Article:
An Art of Inner Necessity examines the expressionist tradition in modern and contemporary art through paintings, sculpture, and works on paper from the permanent collection of the Madison Museum of Contemporary Art. It is the second in a series of exhibitions that focus on the three major styles of twentieth-century modernism in the visual arts: abstraction, expressionism, and realism.
Expressionist works represent their subjects in recognizable form. However, unlike realist approaches, expressionism plays upon the evocative power of exaggerated color, distorted shape, and gestural line. Such transformations proceed from the artist’s personal need, or “inner necessity,” to make tangible his or her feelings–often intense–toward the subject. These alterations of natural appearances, in turn, recreate the artist’s state of mind in the viewer’s own imagination.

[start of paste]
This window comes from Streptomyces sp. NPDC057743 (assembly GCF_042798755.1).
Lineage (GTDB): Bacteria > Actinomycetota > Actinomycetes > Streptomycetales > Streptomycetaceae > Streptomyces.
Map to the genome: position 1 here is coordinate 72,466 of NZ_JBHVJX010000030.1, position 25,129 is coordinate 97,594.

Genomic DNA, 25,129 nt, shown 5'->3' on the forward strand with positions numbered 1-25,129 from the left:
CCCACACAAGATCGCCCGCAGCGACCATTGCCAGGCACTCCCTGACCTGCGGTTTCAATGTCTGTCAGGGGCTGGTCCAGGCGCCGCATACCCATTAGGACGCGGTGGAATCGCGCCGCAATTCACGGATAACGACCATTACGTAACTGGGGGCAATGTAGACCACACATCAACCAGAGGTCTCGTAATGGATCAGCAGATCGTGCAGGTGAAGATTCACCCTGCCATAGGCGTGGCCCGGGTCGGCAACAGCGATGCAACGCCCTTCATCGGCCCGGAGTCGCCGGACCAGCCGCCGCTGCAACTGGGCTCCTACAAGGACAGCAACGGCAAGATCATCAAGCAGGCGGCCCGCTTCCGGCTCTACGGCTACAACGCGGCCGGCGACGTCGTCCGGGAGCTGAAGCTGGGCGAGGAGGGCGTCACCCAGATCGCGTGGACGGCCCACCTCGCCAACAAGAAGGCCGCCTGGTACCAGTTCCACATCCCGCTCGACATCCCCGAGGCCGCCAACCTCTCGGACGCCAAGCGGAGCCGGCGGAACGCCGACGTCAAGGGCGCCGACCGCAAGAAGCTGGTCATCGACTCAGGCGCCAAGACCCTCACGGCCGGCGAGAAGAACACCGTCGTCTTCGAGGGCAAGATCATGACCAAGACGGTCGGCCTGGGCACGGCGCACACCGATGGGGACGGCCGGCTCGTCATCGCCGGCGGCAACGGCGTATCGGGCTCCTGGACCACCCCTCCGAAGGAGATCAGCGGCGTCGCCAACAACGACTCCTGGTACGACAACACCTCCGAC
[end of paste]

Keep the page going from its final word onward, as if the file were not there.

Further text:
With roots in the art of Vincent van Gogh and Paul Gauguin, expressionism found its first twentieth-century manifestations in the works of the German Expressionists and French Fauves. Expressionist style also characterized aspects of other art movements, including Cubism, Surrealism, and Abstract Expressionism. Unlike most modernist styles, expressionism has had a continuous history in the visual arts since its inception, with rich representation in photography, film, and architecture. There have also been important counterparts in the literary and performing arts. Without question, expressionism has played a seminal role in the history of modern and contemporary art.
Exhibitions in the Henry Street Gallery are generously funded through an endowment established by the Pleasant T. Rowland Foundation.